Most Minnesotans know the Minneapolis Sculpture Garden, home to the iconic cherry and spoon (officially titled “Spoonbridge and Cherry”). The more I think about it, however, and as wonderful as it is, the Minneapolis Sculpture Garden was really the only sculpture park I knew around the cities – and I found most people I asked struggled to name other sculpture parks as well.
With a little research, and a little bit of travel around the Twin Cities metro, I managed to find 5 different sculpture parks for you to explore and uncover amazing creations far beyond the Spoonbridge and Cherry.
While this park is designed to cater to kids ages 7 and under, everyone will love spending time in this park. You will love this park with its charming gazebo, several picnic tables, and almost more importantly, clean bathrooms. But the kids especially will love this park because of its extensive play area that boasts areas to climb, slide, and play with another area where kids can dig and mess around in the sand and explore and climb on rocks. Though of course, the featured attraction is the many adorable bear statues scattered throughout the park that both the kids and you can climb, sit on, and maybe pose for a few pics that’ll look great on your Instagram. The park is free and hours run from 8am-8pm. Plus, it’s a great excuse to head to Stillwater so you can swing by the famous Nelson’s Ice Cream and grab a monstrous scoop of deliciousness.
This sculpture park sprawls across 43 acres in the beautiful St. Croix River Valley. Wander this expansive space enjoying the outdoors and nature while discovering incredible, quirky, and unusual sculptures created by local artists. Some of the over 100 sculptures are enormous and interactive while others you might not notice until you’re right on top of them. Franconia Sculpture Park participates in an active artist residency and community arts programs with 40 artists working on their craft and then displaying their creations in the park. With this unique arrangement, you will likely see continuously changing sculptures and artwork each time you visit. The park is open from dawn until dusk and is completely free. And if you need assistance exploring the entire 43 acres, golf carts are available.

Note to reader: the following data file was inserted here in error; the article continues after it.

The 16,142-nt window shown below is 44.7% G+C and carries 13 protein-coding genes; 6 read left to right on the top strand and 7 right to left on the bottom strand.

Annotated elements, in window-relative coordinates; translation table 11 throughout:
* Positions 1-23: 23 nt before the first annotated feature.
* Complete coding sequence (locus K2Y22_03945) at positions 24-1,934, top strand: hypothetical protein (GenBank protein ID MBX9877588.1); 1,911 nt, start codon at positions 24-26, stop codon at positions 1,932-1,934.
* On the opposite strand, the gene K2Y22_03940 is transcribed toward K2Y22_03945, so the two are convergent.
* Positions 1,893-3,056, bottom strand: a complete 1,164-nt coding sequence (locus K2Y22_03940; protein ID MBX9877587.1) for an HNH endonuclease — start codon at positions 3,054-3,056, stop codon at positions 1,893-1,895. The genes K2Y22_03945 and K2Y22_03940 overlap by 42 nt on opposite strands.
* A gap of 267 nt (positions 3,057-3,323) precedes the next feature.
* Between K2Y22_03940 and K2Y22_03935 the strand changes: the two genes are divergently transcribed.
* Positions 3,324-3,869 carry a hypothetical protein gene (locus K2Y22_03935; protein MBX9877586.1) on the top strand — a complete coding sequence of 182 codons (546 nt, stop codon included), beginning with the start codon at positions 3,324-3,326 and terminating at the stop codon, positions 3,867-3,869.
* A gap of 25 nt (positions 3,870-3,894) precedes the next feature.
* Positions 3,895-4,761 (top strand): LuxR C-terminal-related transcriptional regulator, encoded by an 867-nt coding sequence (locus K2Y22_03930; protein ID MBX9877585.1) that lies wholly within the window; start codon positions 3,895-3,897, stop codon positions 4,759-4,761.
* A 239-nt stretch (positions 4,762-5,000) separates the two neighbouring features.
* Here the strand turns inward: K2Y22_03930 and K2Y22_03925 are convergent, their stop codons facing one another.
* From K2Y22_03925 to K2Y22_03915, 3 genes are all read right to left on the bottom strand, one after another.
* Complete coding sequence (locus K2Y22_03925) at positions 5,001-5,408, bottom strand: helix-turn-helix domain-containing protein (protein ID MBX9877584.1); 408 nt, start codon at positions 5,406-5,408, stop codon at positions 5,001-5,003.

Tucked right in the heart of St. Paul, just west of the State Capitol, lies the Western Sculpture Park. And while the park itself is smaller in acreage, the sculptures themselves are massive creations. The park holds 15 sculptures for you to explore with an enormous 66 foot sculpture entitled Grace à Toi at the center of the park. Your encouraged to sit on, climb, and interact with all of the sculptures like the Jaguar Bench, Gateway, and my personal favorite the colorful, giant rabbit titled Max Rabitat by local artist Mary Johnson. The park is free to enter, easy to get to, and a perfect way to spend an afternoon in the cities.
Skip past the cherry and the spoon and head right to the Walker’s terrace for some mini golf. Though not exactly your standard sculpture park, this outdoor mini golf course showcases 10 creative and unique artist-designed holes. For instance, you’ll putt on a Tale of Two Cities navigating your ball through either St. Paul or Minneapolis, and then make your way to Let’s Be Frank featuring a hot dog and french fries, when you end at the last hole Don’t Blow It putting your way through a giant gumball machine. While playing each hole, be sure to stop and take a moment to enjoy the stunning views looking out over the Minneapolis skyline. The cost is $10 but if you go on a Thursday you can also extend your stay exploring inside the Walker Art Museum for free.
This temporary exhibit lasts through October 21 and features over 40 incredible and monumental origami sculptures that look as intricate and delicate as if they were made out of paper rather than metal. Created by artist Kevin Box and his partner Jennifer Box, wander the gardens exploring the majestic origami cranes, white bison, red and blue ponies, a winged horse, butterflies and more. Definitely well worth checking it out before the exhibit moves to the next city on its tour.